The origin of ethics
When animals want to organize themselves all they can think of is following a leader. Once a species has come into being that has developed a high enough level of communication so as to make it possible for individuals to make plans together, a far better organization model comes in sight. The group will have the best chances of survival if everybody's interest is taken equally into account. So a very strong instinct developed to see an equal in everyone you get in touch with; a sense of moral indignation when another fails to treat another as an equal; a sense of guilt when you realize you did that; and the thirst for revenge when a person fails to see it, the "an eye for a eye" principal forcing people in the position of the victim when they have failed to imagine themselves in that position.
It seems a watertight system but something must have gone wrong ... No theory explaining human properties can do without a variety of the story of the Fall.
We have to teach our children the knowledge of good and evil (or "values", as it's called nowadays), parents say. So they must have learned that from their parents, and they from theirs and so on ... So where did Adam and Eve get this knowledge? I don't know, it must have been growing on a tree or something ...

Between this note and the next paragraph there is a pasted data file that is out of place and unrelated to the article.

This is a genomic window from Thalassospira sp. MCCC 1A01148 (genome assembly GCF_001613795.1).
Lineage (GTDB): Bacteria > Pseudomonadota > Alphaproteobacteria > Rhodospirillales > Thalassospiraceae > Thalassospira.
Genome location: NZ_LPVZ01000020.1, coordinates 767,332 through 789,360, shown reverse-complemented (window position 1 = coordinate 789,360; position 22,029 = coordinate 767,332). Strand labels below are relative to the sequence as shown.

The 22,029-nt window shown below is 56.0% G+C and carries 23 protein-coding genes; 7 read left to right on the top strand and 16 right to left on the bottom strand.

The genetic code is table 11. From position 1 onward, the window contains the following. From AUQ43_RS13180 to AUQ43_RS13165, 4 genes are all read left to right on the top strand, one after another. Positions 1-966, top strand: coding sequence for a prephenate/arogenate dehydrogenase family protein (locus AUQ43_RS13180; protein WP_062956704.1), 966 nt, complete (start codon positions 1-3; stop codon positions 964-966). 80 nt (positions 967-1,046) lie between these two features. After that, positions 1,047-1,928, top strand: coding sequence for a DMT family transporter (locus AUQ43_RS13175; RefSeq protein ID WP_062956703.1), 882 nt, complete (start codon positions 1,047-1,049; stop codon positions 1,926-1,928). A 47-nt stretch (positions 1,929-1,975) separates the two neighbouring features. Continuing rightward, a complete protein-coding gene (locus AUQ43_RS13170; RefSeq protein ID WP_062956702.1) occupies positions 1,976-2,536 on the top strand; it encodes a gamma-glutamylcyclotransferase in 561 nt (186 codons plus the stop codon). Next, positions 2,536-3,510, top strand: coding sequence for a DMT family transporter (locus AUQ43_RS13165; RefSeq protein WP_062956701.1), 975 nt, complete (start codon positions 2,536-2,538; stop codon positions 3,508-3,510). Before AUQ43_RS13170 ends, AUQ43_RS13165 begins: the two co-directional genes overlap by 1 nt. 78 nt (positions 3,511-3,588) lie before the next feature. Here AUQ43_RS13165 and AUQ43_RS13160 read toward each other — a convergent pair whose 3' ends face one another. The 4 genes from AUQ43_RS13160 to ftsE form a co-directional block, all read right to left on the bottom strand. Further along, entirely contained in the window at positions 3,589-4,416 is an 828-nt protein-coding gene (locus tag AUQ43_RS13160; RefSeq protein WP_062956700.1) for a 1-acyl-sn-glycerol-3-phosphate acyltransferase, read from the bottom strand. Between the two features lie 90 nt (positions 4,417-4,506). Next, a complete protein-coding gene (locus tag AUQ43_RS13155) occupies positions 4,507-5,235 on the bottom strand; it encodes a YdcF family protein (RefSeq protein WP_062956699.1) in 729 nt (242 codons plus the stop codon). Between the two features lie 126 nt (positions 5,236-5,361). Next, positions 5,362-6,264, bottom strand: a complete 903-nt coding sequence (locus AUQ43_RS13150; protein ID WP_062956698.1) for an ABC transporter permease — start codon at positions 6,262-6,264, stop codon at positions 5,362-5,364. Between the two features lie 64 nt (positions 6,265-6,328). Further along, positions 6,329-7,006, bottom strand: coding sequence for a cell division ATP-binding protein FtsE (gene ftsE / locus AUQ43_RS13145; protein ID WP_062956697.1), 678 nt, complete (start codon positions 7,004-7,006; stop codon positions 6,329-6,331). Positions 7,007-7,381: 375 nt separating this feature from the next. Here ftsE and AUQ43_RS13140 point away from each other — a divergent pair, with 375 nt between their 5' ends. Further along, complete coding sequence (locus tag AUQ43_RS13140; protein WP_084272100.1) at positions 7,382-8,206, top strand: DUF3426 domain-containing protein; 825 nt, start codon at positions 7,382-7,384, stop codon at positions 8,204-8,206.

This must have been the starting point of the story of the Fall in the bible. There is only one way to teach your children the knowledge of good and evil: by making them feel guilty when they did something bad. They never do anything bad. Morality is part of human nature, but children have a development program, which includes the development of morality; you cannot expect the same social behavior from a child as from an adult. Interpreting children's behavior as bad is always misinterpretation. Original sin is making a child confess to a crime it hasn't committed.
The Fall is something that happens to practically everyone in this world, but not all people sell their souls to the devil by giving up on the principle of equality. In the bible the story is written with the pen of the devil, demonstrating the properties of the evil that is the result of that, sexism, inconsistency, absence of imagination ... incapacity to love.
Oscar Wilde tells the story again in "The Picture of Dorian Grey" and again the story is told, for a large part, with the voice of the devil. It's the analysis of evil, but the Fall itself is only referred to, as it happened when Dorian was a child.
You can see "If I Did It" as complementary to that, as it's only about the Fall itself.
"If I did it": The Fall of "O.J."
For years "O.J." has tried to convince people he is not a murderer.
Now he has this idea that he might prove his innocence scientifically, by working out the alternative hypothesis in a book ... With this idea he goes to a publisher who reacts enthusiastically, gives him a contract and an advance payment, and makes arrangements to hire him a ghostwriter.